About 4 years after my treatment started, my body said it was done with antibiotics. My gut was nothing short of destroyed, and I regularly felt like someone had poured poison into my intestines. We decided with my doc that we’d try penicillin IM injections, and boy was that fun! I got 4 injections each week, my hubby on one side and my sister, who is a nurse, on the other. I would say that this was the big turnaround where I started to feel like a normal human again. My gut was able to take a break, and I was able to start coaching volleyball again. While tired in the evenings, I wasn’t crawling into bed every time I got home. Instead of forcing myself to slowly walk around the block, I was finding that I could muster up a little energy for a regular workout.

Over the next 6 months, my tests never came back negative, but I felt better and better, and my husband and I decided to try and get pregnant. I slowly weaned off all the sleep medications, and we pulled back on the IM injections. I got pregnant, and we did a monthly IM injection to keep things under control. Once I was consistently feeling movement around 20 weeks, I got one last shot. I felt my daughter literally go crazy in my stomach right after the injection, and my gut told me that it was time to stop. She was reacting to the toxic load on my body, and I could not continue. Fortunately, my doctor was fully supportive of my decision as a mother, and I have not had a shot since that time almost 9 years ago.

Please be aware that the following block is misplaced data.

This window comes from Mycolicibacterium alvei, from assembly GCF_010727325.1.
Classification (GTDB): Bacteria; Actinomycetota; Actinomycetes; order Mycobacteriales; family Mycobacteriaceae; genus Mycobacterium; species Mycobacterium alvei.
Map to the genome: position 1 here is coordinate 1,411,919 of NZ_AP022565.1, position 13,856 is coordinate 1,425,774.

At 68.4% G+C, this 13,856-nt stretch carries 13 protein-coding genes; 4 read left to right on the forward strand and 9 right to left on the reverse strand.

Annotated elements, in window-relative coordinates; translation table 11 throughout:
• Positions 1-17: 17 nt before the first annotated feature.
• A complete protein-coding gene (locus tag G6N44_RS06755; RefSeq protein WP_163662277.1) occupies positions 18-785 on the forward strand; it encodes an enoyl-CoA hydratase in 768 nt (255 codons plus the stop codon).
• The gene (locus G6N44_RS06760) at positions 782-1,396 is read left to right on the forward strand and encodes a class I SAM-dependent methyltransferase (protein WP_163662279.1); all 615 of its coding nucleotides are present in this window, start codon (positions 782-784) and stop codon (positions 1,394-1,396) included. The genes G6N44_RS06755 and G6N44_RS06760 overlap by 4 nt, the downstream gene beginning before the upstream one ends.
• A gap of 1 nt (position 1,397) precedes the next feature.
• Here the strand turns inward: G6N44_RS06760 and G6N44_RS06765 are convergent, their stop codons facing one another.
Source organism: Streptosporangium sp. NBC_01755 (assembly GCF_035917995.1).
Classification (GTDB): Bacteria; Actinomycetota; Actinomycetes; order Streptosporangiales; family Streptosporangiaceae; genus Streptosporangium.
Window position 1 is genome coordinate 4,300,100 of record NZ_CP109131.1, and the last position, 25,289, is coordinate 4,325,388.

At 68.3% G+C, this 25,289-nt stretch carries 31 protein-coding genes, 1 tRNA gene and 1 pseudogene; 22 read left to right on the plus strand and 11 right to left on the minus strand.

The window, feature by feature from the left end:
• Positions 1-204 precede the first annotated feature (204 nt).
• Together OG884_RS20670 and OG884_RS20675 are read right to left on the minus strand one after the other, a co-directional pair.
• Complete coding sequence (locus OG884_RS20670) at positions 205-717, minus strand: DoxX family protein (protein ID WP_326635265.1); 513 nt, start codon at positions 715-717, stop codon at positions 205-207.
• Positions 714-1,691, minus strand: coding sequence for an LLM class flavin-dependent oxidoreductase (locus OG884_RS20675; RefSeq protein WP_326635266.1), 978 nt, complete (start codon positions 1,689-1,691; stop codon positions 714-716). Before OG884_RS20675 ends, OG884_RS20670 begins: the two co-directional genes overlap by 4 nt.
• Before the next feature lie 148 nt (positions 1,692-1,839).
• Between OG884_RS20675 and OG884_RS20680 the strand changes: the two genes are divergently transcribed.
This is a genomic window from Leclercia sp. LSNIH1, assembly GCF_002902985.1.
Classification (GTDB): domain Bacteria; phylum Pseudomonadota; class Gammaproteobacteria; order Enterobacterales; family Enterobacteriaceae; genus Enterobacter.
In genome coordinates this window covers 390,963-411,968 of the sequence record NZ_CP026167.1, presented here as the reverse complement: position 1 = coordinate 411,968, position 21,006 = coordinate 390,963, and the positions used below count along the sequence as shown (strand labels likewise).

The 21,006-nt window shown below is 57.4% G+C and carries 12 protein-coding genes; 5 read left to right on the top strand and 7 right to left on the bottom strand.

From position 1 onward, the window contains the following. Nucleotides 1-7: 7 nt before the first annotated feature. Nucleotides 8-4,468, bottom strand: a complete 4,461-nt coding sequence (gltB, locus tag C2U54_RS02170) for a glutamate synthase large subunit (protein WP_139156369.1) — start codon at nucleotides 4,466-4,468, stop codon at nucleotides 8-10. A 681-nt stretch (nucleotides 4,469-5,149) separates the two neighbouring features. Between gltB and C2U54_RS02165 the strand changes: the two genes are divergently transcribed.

We were prepared for a huge backslide after my delivery, but I never did. My whole medical team was beyond shocked. I attribute this to my shift in thinking of trying to maintain wellness instead of battling sickness. I went on to live a relatively normal life as

I have not been treated for the past 8 years, though I have had several small flares over the past 18 months. Those have been managed with the tools that I talk about here in this blog. Things like diet, supplements, homeopathy, vitamins, and essential oils. I now use these tools to help our family of 5 stay healthy, and out of this journey, I became a certified health coach, blogger, and essential oils educator as a result of my journey. My utmost desire is that no one would ever feel so alone and lost as I was driving away with that diagnoses almost 15 years ago. There were very little support groups, resources, or landing places for those of us walking with Lyme 10-15 years ago, and it’s time for that void to get filled.

It is my utmost desire to provide tools and resources for those who are either battling Lyme and trying to find answers or those who know that it’s time to make better choices for themselves and their family.